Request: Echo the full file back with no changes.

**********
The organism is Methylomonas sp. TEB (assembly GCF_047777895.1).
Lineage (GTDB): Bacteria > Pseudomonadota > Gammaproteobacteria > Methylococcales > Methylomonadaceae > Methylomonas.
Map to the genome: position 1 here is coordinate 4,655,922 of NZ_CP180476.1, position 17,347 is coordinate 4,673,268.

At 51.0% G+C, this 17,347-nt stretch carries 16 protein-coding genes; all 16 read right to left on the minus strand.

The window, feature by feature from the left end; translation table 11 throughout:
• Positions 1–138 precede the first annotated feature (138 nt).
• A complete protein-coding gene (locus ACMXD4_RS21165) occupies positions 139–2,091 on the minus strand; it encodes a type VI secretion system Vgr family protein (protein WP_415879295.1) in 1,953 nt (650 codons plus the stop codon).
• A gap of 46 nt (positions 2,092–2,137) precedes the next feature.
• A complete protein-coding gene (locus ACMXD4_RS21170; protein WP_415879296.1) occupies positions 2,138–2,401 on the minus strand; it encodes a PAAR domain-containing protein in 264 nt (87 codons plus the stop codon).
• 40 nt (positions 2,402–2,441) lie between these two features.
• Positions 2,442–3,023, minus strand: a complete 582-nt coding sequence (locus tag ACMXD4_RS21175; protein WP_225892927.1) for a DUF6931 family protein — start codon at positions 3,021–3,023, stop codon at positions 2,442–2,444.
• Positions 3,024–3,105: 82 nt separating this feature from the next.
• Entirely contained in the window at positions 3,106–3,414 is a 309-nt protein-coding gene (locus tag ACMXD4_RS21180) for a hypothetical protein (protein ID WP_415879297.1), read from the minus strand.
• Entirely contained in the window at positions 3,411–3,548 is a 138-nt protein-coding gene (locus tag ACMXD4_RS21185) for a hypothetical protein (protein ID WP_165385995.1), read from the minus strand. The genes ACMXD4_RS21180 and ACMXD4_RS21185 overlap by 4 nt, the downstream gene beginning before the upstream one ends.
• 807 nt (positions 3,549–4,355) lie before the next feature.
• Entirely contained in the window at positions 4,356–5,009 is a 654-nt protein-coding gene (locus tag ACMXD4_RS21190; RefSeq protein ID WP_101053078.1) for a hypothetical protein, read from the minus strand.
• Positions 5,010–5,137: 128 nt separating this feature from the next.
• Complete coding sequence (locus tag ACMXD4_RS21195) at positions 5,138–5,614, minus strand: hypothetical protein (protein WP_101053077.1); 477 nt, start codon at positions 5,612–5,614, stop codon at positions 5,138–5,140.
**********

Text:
The organism is Methylomonas sp. TEB (assembly GCF_047777895.1).
Lineage (GTDB): Bacteria > Pseudomonadota > Gammaproteobacteria > Methylococcales > Methylomonadaceae > Methylomonas.
Map to the genome: position 1 here is coordinate 4,655,922 of NZ_CP180476.1, position 17,347 is coordinate 4,673,268.

At 51.0% G+C, this 17,347-nt stretch carries 16 protein-coding genes; all 16 read right to left on the minus strand.

The window, feature by feature from the left end; translation table 11 throughout:
• Positions 1–138 precede the first annotated feature (138 nt).
• A complete protein-coding gene (locus ACMXD4_RS21165) occupies positions 139–2,091 on the minus strand; it encodes a type VI secretion system Vgr family protein (protein WP_415879295.1) in 1,953 nt (650 codons plus the stop codon).
• A gap of 46 nt (positions 2,092–2,137) precedes the next feature.
• A complete protein-coding gene (locus ACMXD4_RS21170; protein WP_415879296.1) occupies positions 2,138–2,401 on the minus strand; it encodes a PAAR domain-containing protein in 264 nt (87 codons plus the stop codon).
• 40 nt (positions 2,402–2,441) lie between these two features.
• Positions 2,442–3,023, minus strand: a complete 582-nt coding sequence (locus tag ACMXD4_RS21175; protein WP_225892927.1) for a DUF6931 family protein — start codon at positions 3,021–3,023, stop codon at positions 2,442–2,444.
• Positions 3,024–3,105: 82 nt separating this feature from the next.
• Entirely contained in the window at positions 3,106–3,414 is a 309-nt protein-coding gene (locus tag ACMXD4_RS21180) for a hypothetical protein (protein ID WP_415879297.1), read from the minus strand.
• Entirely contained in the window at positions 3,411–3,548 is a 138-nt protein-coding gene (locus tag ACMXD4_RS21185) for a hypothetical protein (protein ID WP_165385995.1), read from the minus strand. The genes ACMXD4_RS21180 and ACMXD4_RS21185 overlap by 4 nt, the downstream gene beginning before the upstream one ends.
• 807 nt (positions 3,549–4,355) lie before the next feature.
• Entirely contained in the window at positions 4,356–5,009 is a 654-nt protein-coding gene (locus tag ACMXD4_RS21190; RefSeq protein ID WP_101053078.1) for a hypothetical protein, read from the minus strand.
• Positions 5,010–5,137: 128 nt separating this feature from the next.
• Complete coding sequence (locus tag ACMXD4_RS21195) at positions 5,138–5,614, minus strand: hypothetical protein (protein WP_101053077.1); 477 nt, start codon at positions 5,612–5,614, stop codon at positions 5,138–5,140.